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Like traffic on a highway, numbers follow sets of rules.

Like 1 plus 1 equals 2.

A whole number multiplied by 10 will end in a zero.

Or a positive number taken away from a zero will be a negative.

These rules apply to all real numbers – numbers which lie anywhere on a number line extending either way from zero.

But what happens when the rules don't allow mathematicians to do the calculations they need?

To get around one of these rules, mathematicians had to take a different direction and come up with imaginary numbers.

**Positive Outcomes**

One rule of mathematics states that multiplying a number by itself will always result in a positive number.

This is true whether the number is positive, or negative.

As a result all square numbers are positive.

However, since the construction of the pyramids, mathematicians have been known to encounter problems that required them to find the square root of negative numbers.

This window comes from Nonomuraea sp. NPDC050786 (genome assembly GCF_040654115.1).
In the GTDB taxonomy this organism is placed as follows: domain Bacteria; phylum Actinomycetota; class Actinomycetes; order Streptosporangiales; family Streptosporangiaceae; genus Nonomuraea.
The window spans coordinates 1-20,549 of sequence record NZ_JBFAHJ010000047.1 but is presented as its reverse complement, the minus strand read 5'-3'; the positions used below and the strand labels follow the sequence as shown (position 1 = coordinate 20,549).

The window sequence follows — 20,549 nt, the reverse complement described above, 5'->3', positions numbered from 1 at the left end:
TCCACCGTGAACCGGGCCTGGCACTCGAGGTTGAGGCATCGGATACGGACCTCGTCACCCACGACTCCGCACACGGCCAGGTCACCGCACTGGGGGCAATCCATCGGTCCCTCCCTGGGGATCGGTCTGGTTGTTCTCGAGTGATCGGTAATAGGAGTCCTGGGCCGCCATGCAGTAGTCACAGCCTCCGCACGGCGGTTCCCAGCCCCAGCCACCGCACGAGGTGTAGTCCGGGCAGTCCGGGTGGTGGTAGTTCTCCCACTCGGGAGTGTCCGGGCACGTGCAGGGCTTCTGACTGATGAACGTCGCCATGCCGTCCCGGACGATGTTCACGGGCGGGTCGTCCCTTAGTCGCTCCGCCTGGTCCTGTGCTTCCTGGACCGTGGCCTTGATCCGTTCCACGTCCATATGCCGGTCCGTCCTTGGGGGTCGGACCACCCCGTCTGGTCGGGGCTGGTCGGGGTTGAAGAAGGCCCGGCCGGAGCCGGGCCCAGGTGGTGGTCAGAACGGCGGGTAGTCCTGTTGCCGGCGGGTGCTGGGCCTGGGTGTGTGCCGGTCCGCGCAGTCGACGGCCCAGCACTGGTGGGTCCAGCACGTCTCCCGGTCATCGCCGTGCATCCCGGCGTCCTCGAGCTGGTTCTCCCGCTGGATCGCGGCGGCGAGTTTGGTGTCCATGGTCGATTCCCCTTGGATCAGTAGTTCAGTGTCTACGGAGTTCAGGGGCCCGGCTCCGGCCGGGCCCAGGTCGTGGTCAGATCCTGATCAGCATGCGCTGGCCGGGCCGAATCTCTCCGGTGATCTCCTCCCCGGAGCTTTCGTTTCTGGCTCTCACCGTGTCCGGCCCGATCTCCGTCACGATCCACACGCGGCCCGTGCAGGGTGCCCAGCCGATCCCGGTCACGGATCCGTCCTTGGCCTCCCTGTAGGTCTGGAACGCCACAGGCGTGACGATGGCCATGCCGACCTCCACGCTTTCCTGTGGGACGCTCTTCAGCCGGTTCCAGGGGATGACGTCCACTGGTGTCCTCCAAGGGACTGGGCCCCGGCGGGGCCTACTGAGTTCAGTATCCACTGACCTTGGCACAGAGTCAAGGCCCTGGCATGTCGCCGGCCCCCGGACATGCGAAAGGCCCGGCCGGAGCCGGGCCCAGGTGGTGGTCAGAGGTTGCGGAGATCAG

In the sixteenth century mathematicians came up with the idea of 'i' – an imaginary number which is the square root of negative one.

**i = √-1i x i = -1**

More imaginary numbers were created by multiplying i by real numbers.

Mathematicians placed these on another line, at right angles to the real number line.

**Applications of Imaginary Numbers**

While these numbers are imaginary, they give mathematicians values to work with which free them from the constraints that govern real numbers.

This allows them to solve any polynomial equation, however complicated.

And, crucially, it allows calculations to run in real time – solutions can be found more quickly than if constrained by the rules of using real numbers.

So imaginary numbers make real time modelling of complex, fast-changing situations possible.

They help to model how cars will absorb shock on unpredictable road surfaces.

And stabilise space shuttles as they fly into the unknown.